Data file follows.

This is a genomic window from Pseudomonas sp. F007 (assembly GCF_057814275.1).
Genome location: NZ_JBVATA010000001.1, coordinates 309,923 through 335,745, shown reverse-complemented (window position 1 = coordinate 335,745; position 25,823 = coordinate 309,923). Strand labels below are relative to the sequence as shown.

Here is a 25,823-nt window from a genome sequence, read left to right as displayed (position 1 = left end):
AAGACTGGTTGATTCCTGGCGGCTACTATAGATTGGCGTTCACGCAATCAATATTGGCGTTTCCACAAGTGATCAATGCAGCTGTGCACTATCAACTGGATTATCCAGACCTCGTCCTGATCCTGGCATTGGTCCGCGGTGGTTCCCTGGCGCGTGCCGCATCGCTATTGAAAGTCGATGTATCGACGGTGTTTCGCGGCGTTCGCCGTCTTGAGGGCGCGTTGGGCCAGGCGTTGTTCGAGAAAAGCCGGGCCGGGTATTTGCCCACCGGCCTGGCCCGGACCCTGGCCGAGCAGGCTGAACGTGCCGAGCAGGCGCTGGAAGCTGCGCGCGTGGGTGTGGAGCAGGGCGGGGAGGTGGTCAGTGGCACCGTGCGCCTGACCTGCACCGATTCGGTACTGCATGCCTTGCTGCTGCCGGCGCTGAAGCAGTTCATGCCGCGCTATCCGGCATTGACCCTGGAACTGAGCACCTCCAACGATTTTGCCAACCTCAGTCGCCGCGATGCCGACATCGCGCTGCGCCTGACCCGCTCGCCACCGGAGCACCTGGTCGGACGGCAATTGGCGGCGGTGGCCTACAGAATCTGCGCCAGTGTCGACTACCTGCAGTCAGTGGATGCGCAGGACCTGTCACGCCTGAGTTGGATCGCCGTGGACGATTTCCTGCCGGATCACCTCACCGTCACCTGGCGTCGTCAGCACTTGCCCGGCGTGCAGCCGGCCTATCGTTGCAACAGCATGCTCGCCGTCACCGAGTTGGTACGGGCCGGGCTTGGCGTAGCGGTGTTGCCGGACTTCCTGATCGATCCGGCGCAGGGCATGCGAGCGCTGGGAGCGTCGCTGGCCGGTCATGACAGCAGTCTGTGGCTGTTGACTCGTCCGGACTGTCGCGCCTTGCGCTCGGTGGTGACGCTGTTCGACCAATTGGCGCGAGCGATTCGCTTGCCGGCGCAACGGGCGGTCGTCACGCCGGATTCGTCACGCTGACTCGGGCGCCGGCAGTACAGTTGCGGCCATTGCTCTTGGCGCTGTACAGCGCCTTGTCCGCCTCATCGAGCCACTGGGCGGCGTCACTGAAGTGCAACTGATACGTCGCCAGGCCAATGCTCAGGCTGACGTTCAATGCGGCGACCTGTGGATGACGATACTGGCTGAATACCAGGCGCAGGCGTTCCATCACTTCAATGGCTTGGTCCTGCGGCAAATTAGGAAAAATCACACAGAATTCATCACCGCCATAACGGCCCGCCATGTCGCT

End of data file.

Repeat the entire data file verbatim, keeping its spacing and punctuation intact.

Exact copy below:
This is a genomic window from Pseudomonas sp. F007 (assembly GCF_057814275.1).
Genome location: NZ_JBVATA010000001.1, coordinates 309,923 through 335,745, shown reverse-complemented (window position 1 = coordinate 335,745; position 25,823 = coordinate 309,923). Strand labels below are relative to the sequence as shown.

Here is a 25,823-nt window from a genome sequence, read left to right as displayed (position 1 = left end):
AAGACTGGTTGATTCCTGGCGGCTACTATAGATTGGCGTTCACGCAATCAATATTGGCGTTTCCACAAGTGATCAATGCAGCTGTGCACTATCAACTGGATTATCCAGACCTCGTCCTGATCCTGGCATTGGTCCGCGGTGGTTCCCTGGCGCGTGCCGCATCGCTATTGAAAGTCGATGTATCGACGGTGTTTCGCGGCGTTCGCCGTCTTGAGGGCGCGTTGGGCCAGGCGTTGTTCGAGAAAAGCCGGGCCGGGTATTTGCCCACCGGCCTGGCCCGGACCCTGGCCGAGCAGGCTGAACGTGCCGAGCAGGCGCTGGAAGCTGCGCGCGTGGGTGTGGAGCAGGGCGGGGAGGTGGTCAGTGGCACCGTGCGCCTGACCTGCACCGATTCGGTACTGCATGCCTTGCTGCTGCCGGCGCTGAAGCAGTTCATGCCGCGCTATCCGGCATTGACCCTGGAACTGAGCACCTCCAACGATTTTGCCAACCTCAGTCGCCGCGATGCCGACATCGCGCTGCGCCTGACCCGCTCGCCACCGGAGCACCTGGTCGGACGGCAATTGGCGGCGGTGGCCTACAGAATCTGCGCCAGTGTCGACTACCTGCAGTCAGTGGATGCGCAGGACCTGTCACGCCTGAGTTGGATCGCCGTGGACGATTTCCTGCCGGATCACCTCACCGTCACCTGGCGTCGTCAGCACTTGCCCGGCGTGCAGCCGGCCTATCGTTGCAACAGCATGCTCGCCGTCACCGAGTTGGTACGGGCCGGGCTTGGCGTAGCGGTGTTGCCGGACTTCCTGATCGATCCGGCGCAGGGCATGCGAGCGCTGGGAGCGTCGCTGGCCGGTCATGACAGCAGTCTGTGGCTGTTGACTCGTCCGGACTGTCGCGCCTTGCGCTCGGTGGTGACGCTGTTCGACCAATTGGCGCGAGCGATTCGCTTGCCGGCGCAACGGGCGGTCGTCACGCCGGATTCGTCACGCTGACTCGGGCGCCGGCAGTACAGTTGCGGCCATTGCTCTTGGCGCTGTACAGCGCCTTGTCCGCCTCATCGAGCCACTGGGCGGCGTCACTGAAGTGCAACTGATACGTCGCCAGGCCAATGCTCAGGCTGACGTTCAATGCGGCGACCTGTGGATGACGATACTGGCTGAATACCAGGCGCAGGCGTTCCATCACTTCAATGGCTTGGTCCTGCGGCAAATTAGGAAAAATCACACAGAATTCATCACCGCCATAACGGCCCGCCATGTCGCT